“In addition, our investigators have found that the building’s ventilation fans were not in service, and that the company did not effectively implement good safety practices requiring personnel to wear appropriate personal protective equipment (PPE) that was present at the facility.”

Moure Eraso also cited the lack of safety culture at Du Pont and gave two examples:

One occurred in January 2010 when a faulty hose at a DuPont plant in Belle, West Virginia caused phosgene gas to leak killing one worker. The other happened later in 2010 at the DuPont plant in Buffalo, New York when a welding spark ignited leaking gas and caused an explosion that sent hot metal shards flying through the plant. Fortunately, no one was killed.

The charge that a safety culture is lacking at DuPont may seem out of place to some because DuPont management spends a lot of time conducting safety meetings and stressing the importance of avoiding injuries that could lead to lost work time.

But Safety/News Alert reports that DuPont’s safety efforts seem to be aimed primarily at avoiding personal injuries rather than focusing on process safety issues, which can be more difficult and more expensive to address.

The Houston Chronicle reports that DuPont’s inattention to safety standards has come at the same time that DuPont is paying more attention to cutting costs.

According to the Chronicle, “the deaths in La Porte brought the total to eight fatalities at DuPont sites in the last seven years. And it all happened as the company undertook an aggressive campaign to reinvent itself, by boosting productivity, selling off assets and slashing costs.”

Workers’ Memorial Day: “Mourn the dead and fight like hell for the living”

Going to work can be dangerous.

More than 4,500 workers in the US died on the job in 2013, the latest year for which data is available.

According to the Center for Disease Control. another 3 million workers in private industry were injured or sickened on the job as were more than 740,000 state and local government workers.

Of those injured on the job, 2.8 million workers were treated in emergency rooms and 140,000 required hospitalization.

On April 28, Workers’ Memorial Day events will be held all over the US to commemorate those who died and to demonstrate for improved health and safety on the job.

“On this Workers’ Memorial Day, we need to join hands to seek stronger safety and health protections and better standards and enforcement,” said James Hoffa, general president of the Teamsters. “To quote Mother Jones, a small woman but a giant in the American labor movement, ‘Mourn for the dead and fight like hell for the living’.”

The Bureau of Labor Statistics on April 22 released its revised Census on Fatal Occupational Injuries.

According to the revised data, 4,585 workers were killed on the job in 2013, slightly below the 4,628 killed on the job in 2012.

But while overall worker deaths remained about the same, there was an alarmingly high incidence of on-the-job deaths of Latino workers. There were 817 deaths of Latino workers in 2013, up by 9 percent from the previous year.

For all other racial and ethnic categories, the number of on-the-job deaths declined slightly.

Among Latinos killed on the job in 2013, 66 percent were immigrant workers.

The industry with the most deaths was construction; 828 construction workers died on the job in 2013. Latinos in 2013 were 25.5 percent of the construction workforce and 29 percent of those who died on the job.

Juan Carlos Reyes of Brownsville, Texas was one of those Latino workers killed on the job, and it was no accident.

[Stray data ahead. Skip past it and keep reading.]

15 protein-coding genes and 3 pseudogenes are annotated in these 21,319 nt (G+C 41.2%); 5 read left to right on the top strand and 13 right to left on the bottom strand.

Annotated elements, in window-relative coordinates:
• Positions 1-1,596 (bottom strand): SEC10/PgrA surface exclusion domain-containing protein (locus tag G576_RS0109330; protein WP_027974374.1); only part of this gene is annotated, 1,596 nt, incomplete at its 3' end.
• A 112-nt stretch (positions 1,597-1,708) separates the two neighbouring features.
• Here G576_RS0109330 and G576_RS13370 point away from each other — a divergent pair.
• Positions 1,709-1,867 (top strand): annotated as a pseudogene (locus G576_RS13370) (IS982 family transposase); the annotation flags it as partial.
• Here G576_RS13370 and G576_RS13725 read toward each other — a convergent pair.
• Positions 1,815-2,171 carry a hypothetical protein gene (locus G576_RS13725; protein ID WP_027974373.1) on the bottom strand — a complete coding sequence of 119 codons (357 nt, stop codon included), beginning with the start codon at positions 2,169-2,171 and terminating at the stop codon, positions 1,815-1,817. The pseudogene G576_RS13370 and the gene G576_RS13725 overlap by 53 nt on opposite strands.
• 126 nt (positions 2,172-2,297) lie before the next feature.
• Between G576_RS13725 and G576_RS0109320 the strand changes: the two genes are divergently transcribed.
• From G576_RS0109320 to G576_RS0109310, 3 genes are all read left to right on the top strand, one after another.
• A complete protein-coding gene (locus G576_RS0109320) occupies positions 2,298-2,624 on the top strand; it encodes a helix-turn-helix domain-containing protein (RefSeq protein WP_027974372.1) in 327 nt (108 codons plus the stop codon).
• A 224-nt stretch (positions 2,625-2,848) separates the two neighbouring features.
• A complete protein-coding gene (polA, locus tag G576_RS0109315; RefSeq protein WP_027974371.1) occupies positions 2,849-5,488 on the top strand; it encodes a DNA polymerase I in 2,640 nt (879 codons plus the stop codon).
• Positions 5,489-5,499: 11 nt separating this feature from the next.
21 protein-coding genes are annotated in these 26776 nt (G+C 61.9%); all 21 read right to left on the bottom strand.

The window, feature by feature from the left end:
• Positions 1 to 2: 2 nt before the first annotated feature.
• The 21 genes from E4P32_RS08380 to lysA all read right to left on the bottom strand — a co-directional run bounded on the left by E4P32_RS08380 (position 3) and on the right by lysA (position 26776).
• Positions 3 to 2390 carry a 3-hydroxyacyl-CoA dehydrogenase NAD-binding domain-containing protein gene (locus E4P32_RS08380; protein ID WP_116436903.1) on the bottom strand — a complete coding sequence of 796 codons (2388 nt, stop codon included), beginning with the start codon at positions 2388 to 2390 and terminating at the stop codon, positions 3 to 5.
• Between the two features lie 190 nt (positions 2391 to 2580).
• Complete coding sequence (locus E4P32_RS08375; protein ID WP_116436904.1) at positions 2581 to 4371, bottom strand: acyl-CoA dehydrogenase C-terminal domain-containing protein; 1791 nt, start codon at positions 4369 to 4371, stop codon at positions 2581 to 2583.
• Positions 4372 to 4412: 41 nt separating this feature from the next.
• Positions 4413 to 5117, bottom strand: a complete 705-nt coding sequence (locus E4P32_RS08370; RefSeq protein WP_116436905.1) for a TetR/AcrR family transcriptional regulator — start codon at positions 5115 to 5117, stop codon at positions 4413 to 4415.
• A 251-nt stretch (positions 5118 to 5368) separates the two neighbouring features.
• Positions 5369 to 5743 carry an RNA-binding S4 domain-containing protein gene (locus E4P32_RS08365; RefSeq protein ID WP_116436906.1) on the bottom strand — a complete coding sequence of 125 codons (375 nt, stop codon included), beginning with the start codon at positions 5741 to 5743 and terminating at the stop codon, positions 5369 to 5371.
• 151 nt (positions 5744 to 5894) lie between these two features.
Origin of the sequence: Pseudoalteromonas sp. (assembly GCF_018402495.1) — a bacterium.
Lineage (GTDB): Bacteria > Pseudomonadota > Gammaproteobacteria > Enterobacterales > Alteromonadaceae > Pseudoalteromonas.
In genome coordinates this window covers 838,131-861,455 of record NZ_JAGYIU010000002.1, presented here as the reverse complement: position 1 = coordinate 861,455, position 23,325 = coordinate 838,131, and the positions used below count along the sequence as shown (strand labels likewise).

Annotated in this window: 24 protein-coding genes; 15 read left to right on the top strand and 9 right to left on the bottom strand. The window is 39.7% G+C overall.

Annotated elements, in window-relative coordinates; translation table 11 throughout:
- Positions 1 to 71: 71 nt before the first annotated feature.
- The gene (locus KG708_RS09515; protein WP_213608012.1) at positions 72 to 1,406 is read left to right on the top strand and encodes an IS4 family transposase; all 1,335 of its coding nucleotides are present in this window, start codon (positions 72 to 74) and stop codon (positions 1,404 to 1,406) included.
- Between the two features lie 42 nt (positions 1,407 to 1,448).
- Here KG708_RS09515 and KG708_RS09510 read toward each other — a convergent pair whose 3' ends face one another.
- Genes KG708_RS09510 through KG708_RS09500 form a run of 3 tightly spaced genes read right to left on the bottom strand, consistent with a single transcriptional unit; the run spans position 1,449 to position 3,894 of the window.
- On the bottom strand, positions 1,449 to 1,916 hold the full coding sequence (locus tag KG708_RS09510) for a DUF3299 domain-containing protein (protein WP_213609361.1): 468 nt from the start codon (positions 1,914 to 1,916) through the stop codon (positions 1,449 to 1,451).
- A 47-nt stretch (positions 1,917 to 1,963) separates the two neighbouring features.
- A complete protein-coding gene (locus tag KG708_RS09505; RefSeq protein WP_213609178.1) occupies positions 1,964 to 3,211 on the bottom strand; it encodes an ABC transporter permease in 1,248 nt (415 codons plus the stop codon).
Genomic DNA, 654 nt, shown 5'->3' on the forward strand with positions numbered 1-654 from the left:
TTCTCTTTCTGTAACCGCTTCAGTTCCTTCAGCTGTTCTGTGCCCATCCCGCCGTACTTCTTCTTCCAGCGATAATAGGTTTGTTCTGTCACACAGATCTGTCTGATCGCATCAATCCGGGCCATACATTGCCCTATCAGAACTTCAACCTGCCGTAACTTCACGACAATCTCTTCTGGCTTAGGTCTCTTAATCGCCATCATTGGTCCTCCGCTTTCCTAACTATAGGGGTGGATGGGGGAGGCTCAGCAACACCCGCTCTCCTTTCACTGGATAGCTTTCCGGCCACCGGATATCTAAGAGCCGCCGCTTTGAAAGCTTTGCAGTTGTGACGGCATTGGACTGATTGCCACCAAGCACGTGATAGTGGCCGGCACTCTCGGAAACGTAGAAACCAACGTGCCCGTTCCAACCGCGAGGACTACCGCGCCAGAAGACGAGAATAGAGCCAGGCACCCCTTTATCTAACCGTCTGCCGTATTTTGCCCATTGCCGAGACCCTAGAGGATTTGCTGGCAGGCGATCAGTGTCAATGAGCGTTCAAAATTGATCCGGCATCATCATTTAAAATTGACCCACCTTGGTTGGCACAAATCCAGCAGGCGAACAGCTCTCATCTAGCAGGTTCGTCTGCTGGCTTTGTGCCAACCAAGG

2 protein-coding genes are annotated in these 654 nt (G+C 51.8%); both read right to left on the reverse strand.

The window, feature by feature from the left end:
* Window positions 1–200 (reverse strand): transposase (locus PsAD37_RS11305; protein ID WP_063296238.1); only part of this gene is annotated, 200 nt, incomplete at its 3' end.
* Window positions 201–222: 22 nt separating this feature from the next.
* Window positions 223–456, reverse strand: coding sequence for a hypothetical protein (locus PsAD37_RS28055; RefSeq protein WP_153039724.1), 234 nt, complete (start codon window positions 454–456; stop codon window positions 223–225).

Reyes was working on the fourth floor of building that was to become a Marriott hotel in Harlingen, Texas. His employer was a non-union electrical contractor. The platform on which he was standing became unstable, and he fell to his death..

OSHA conducted an investigation and issued five citations for safety violations, including one that OSHA described as willful.

One of the safety violations cited by OSHA was for improperly constructed scaffolding.

Reyes worked in the state that had the most on the job fatalities of any other state–Texas.

In 2013, Texas recorded 508 worker fatalities, down a bit from 2012 when 536 Texas workers died.

Worker deaths in Texas are well above those of other states with comparable populations.

California had 396 worker fatalities, 28 percent fewer than Texas; New York had 178, about 180 percent fewer than Texas.

Of the 508 workers killed in Texas, 192, or 38 percent, were Latinos.

Two Workers’ Memorial Day events in Texas organized by the Workers Defense Project (WDP), will honor the Texas workers who died on the job and urge state and local leaders to take action to make work in Texas safer.

WDP helps low-income workers, especially immigrant workers from Latin America, organize and fight for job safety, fair treatment, good wages, and respect on the job.

One of the events will be held in Austin where state lawmakers are in session. After a media conference that begins at 8:00 A.M. at the Capitol, those participating in the event will meet for a short training session then fan out to urge lawmakers to pass legislation to make work safer and to protect workers from other abuses such as wage theft.

In Dallas, participants will meet at City Hall then lobby City Council members for a city ordinance requiring that workers receive at least a 10-minute rest break for at least every four hours of work.

“Sadly, Texas remains the deadliest state to work construction in the country,” reads a statement on a WDP Facebook page announcing the Austin event. “But this legislative session, Workers Defense Project is fighting to win change to better protect workers. This Workers’ Memorial Day, WDP will honor the workers who have died building our state and urge our elected officials to listen to construction workers and pass life saving laws. Join us for a day of action including a press conference, legislative visits and an exhibit.”